A nationwide strike or hartal is underway in Bangladesh. The protest called by opposition Bangladesh Nationalist Party along with other parties, following the announcement of the general election schedule, has so far been marked by sporadic incidents of attacks. The hartal that started Sunday will end tomorrow.
Noted Bangladeshi journalist and author Syed Badrul Ahsan said that hartals in these times are being reduced to a state where they are being used to undermine a state which is home to an elected government that has presided over a remarkable degree of economic growth. While hartals, a “powerful weapon” against authoritarian government have been common in Bangladesh, Ahsan points out that this weapon may have limited use against a “constitutional government.”
In today’s context, a hartal can be dangerous when viewed from an economic angle. It leads to massive losses and erosion of livelihood.
Bangladesh will go to polls on January 7. The opposition parties have demanded Bangladesh Prime Minister Sheikh Hasina’s resignation. Hasina, who has been at the helm for 15 years, will seek a re-election for the fourth time. Most political pundits have predicted Hasina’s comeback, especially amid the opposition boycott. BNP had boycotted the elections in 2014. However, it participated in 2018.
“For the opposition, there are the many ways in which it can carry its message across to the country — through discussions, through meetings with the media, through public rallies, through seminars, through formulating policy and the like,” Ahsan said, adding that the opposition parties must focus on their election strategy and spell out their economic and foreign policies.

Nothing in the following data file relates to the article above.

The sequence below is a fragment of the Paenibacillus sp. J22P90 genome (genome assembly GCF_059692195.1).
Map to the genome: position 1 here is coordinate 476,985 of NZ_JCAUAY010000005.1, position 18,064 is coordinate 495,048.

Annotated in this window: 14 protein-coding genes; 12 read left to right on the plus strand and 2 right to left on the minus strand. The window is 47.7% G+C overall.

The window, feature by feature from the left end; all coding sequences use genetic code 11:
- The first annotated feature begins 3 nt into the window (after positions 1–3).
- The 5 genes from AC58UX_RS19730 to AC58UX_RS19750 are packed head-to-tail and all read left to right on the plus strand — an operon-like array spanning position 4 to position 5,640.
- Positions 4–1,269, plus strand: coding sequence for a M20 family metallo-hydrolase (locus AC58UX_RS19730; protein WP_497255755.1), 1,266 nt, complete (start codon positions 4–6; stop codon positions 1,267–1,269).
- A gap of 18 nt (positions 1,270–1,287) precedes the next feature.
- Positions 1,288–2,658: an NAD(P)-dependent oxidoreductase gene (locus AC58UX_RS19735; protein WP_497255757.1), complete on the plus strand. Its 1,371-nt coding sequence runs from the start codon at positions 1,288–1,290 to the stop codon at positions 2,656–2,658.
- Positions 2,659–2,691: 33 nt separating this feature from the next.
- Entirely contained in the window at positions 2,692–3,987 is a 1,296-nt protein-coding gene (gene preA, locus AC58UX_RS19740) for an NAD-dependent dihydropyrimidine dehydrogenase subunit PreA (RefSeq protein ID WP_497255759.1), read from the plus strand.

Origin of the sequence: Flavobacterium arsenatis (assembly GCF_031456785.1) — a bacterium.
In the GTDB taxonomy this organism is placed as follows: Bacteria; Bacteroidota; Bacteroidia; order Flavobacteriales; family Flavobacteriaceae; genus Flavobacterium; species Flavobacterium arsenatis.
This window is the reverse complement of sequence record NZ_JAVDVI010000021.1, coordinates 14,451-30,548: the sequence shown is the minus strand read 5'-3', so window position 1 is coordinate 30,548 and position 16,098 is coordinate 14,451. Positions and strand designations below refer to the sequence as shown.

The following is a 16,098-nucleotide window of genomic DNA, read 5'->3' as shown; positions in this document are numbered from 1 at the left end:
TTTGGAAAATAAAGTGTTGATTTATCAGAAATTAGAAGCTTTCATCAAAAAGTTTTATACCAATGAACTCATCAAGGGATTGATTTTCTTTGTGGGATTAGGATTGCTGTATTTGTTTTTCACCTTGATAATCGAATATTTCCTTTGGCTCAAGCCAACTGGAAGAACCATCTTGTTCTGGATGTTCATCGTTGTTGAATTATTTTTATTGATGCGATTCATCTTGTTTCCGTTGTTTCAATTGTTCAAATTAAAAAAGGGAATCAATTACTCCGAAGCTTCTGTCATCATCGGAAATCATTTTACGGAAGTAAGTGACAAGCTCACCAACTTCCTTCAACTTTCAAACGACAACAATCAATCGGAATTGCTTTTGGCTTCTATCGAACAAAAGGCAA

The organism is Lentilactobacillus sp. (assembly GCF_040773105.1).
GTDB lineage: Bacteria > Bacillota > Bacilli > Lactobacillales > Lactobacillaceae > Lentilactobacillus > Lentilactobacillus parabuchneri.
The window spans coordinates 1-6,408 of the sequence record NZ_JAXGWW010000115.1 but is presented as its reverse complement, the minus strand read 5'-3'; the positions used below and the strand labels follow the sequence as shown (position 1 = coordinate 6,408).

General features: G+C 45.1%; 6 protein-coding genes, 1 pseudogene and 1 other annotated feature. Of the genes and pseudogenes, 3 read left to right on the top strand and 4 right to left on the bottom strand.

Hasina has managed to uphold the secular principles of the country. Her government has continuously been taking several measures to eradicate extremist elements from the country. Hasina has remained focused on the economy. Bangladesh, which was considered a basket case at its birth in 1971, reached lower-middle income status in 2015, driven by Hasina’s economic policies.
And now the country is preparing to exit the UN’s Least Developed Countries (LDC) list in 2026.
Meanwhile, Prime Minister Narendra Modi and Hasina have been focusing on increasing connectivity – both physical and economic. Modi, earlier, described Bangladesh as a “soho jatri” (co-passenger) in India’s journey.
“The thrust for both nations have been on issues that help in building bridges, for example in spite of the thorny issue of Teesta river water sharing, the two nations have managed to build a bond as trustworthy neighbours,” an analyst said.
India and Bangladesh share a 4,096-km long border– the fifth-longest land border in the world. Several states including West Bengal, Assam Meghalaya, Tripura and Mizoram have international borders with Bangladesh.